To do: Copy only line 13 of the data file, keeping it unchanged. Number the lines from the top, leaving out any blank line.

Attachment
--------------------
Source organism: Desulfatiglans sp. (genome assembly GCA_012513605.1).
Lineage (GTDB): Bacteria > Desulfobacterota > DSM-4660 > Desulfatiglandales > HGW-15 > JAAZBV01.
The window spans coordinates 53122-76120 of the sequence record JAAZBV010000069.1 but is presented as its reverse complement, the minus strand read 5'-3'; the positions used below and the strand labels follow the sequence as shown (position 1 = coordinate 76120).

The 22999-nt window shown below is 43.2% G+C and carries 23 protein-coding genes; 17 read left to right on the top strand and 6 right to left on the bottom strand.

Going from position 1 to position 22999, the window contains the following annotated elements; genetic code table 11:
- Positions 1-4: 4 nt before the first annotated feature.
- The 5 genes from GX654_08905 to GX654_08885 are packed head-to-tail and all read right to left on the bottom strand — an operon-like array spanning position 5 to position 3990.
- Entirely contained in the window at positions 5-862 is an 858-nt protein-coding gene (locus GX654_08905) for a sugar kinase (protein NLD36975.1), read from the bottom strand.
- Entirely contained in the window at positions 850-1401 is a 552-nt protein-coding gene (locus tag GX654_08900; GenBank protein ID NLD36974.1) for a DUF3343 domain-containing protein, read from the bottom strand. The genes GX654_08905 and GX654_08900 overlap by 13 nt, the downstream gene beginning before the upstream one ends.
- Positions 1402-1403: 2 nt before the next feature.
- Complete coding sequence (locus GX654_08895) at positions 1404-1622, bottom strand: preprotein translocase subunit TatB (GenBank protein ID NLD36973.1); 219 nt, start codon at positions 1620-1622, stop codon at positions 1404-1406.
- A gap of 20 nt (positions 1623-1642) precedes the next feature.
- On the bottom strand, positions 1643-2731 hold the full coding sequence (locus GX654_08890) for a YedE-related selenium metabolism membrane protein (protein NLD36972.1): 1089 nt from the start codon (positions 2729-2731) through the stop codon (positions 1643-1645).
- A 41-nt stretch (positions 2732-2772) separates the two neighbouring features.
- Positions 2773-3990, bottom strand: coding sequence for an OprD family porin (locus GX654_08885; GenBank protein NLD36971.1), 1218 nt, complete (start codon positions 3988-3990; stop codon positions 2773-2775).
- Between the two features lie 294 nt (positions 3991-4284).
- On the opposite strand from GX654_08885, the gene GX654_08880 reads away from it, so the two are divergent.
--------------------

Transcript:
- On the bottom strand, positions 1643-2731 hold the full coding sequence (locus GX654_08890) for a YedE-related selenium metabolism membrane protein (protein NLD36972.1): 1089 nt from the start codon (positions 2729-2731) through the stop codon (positions 1643-1645).